Sellers tend to inflate prices; buyers tend to see that prices are lower. Sellers tend to inflate prices, while buyers tend to see that prices are lower. A) Buyers consider prices to be negotiable; sellers are not, B) buyers are very concerned about price elasticity; sellers are not, C) sellers tend to inflate prices; buyers tend to see prices as lower, D) Buyers are very concerned about the prices of competition; sellers don't, E) buyers tend to inflate prices; sellers tend to see prices as lower. The price is simply the full consideration paid by the buyer to the seller.
Meanwhile, calculating the value is a more theoretical mathematical exercise. Despite the complexities of determining the value of a company, it remains a useful starting point for negotiations and obtaining funding. Factors that may decrease demand, on the other hand, include the exit of buyers from the market, a change in consumer preferences, or the greater availability of substitute products. Factors that can increase supply include the entry of new sellers into a market, the decline in demand for alternative uses for the good, or technological improvements that reduce production costs.
To calculate this theoretical value, the appraiser must make assumptions about how the open market would react, who the potential buyers are, how many years in the future a company can continue to operate, etc. Valuation calculations assume that a rational investor seeks to maximize profitability, but since both buyers and sellers are human beings, emotions can have a major influence on the decision-making process, regardless of the results of the objective analysis. The price may not be exclusively in cash and, instead, could be comprised of stocks, profits (seller's note), or other structures that could be used to close the “value gap” during negotiations between the buyer and the seller. Instead of sellers competing to attract buyers, buyers compete with each other because of the limited supply of available homes.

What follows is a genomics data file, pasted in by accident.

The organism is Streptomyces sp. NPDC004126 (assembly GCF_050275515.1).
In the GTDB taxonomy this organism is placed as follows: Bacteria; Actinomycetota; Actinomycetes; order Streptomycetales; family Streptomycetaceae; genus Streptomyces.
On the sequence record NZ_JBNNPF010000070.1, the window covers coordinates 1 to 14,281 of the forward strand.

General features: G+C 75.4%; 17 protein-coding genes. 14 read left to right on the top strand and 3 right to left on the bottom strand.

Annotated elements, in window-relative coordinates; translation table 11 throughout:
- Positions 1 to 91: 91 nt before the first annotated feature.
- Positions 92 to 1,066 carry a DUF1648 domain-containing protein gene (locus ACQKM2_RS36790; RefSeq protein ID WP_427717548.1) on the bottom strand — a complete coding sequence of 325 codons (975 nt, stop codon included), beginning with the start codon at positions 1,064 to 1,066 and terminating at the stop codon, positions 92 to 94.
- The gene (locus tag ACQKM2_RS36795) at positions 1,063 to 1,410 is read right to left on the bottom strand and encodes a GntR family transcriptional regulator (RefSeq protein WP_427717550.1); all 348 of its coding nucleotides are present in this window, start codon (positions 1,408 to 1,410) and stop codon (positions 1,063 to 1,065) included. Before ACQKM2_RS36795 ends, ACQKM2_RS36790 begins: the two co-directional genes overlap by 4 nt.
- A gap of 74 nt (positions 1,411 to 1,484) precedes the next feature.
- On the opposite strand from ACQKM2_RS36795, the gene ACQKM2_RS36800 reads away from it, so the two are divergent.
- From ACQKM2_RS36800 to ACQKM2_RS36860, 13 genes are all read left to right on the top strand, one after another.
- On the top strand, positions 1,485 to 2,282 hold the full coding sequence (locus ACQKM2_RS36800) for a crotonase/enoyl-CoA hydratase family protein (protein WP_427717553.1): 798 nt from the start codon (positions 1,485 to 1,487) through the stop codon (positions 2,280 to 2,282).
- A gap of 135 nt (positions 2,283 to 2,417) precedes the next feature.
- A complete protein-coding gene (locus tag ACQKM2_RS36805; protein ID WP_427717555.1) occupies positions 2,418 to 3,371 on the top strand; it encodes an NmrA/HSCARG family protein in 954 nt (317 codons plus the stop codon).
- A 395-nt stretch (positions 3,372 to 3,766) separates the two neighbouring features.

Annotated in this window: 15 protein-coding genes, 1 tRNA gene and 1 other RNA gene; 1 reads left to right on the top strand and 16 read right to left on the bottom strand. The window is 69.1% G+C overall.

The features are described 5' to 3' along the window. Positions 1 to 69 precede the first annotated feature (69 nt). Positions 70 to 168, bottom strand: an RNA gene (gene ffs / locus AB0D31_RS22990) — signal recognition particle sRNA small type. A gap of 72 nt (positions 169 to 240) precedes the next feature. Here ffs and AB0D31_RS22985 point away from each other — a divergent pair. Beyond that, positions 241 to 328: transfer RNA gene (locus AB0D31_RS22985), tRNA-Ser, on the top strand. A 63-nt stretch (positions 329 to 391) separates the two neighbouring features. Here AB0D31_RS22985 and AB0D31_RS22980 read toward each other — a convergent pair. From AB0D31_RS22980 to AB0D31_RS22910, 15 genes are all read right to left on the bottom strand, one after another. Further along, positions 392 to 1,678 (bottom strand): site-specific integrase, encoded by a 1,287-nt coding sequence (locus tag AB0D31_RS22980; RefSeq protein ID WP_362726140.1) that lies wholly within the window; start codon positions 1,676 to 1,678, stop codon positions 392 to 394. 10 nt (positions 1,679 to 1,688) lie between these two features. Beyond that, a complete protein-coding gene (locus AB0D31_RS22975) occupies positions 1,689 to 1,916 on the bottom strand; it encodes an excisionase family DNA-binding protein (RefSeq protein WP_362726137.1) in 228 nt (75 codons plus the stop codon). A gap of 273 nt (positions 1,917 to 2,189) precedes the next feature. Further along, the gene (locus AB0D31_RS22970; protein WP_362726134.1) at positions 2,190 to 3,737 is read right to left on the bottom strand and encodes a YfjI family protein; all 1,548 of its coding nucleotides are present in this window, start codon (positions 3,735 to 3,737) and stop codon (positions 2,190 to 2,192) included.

During the housing bubble of the early to mid-2000s, the housing market was considered to be a seller's market. Some buyers buy a business with the goal of integrating it into their existing operations, which could generate more value than if the acquired business were kept operating separately. Understanding the differences between price and value can provide a starting point for pricing a transaction, guiding negotiations, and moderating expectations when the price offered doesn't match the theoretical value. In a real estate buyer's market, homes tend to sell for less and stay in the market for a longer period of time before receiving an offer.
By changing the shape of supply and demand in a way that involves a lower market equilibrium price, these factors can create an advantage for buyers to negotiate lower prices. Value calculations assume that buyers have the same skills, when in reality potential buyers have different knowledge, negotiating skills, and financial strengths. There is greater competition in the market among sellers, who often must participate in a price war to attract buyers to bid on their homes. The term buyer's market is commonly used to describe real estate markets, but it applies to any type of market where there are more products available than people who want to buy them.
These assumptions may differ from how the transaction occurs once the sales process begins, resulting in possible differences between value and price. The opposite of the buyer's market is the seller's market, a situation in which changes in the factors that drive supply and demand give sellers an advantage over buyers in price negotiations. .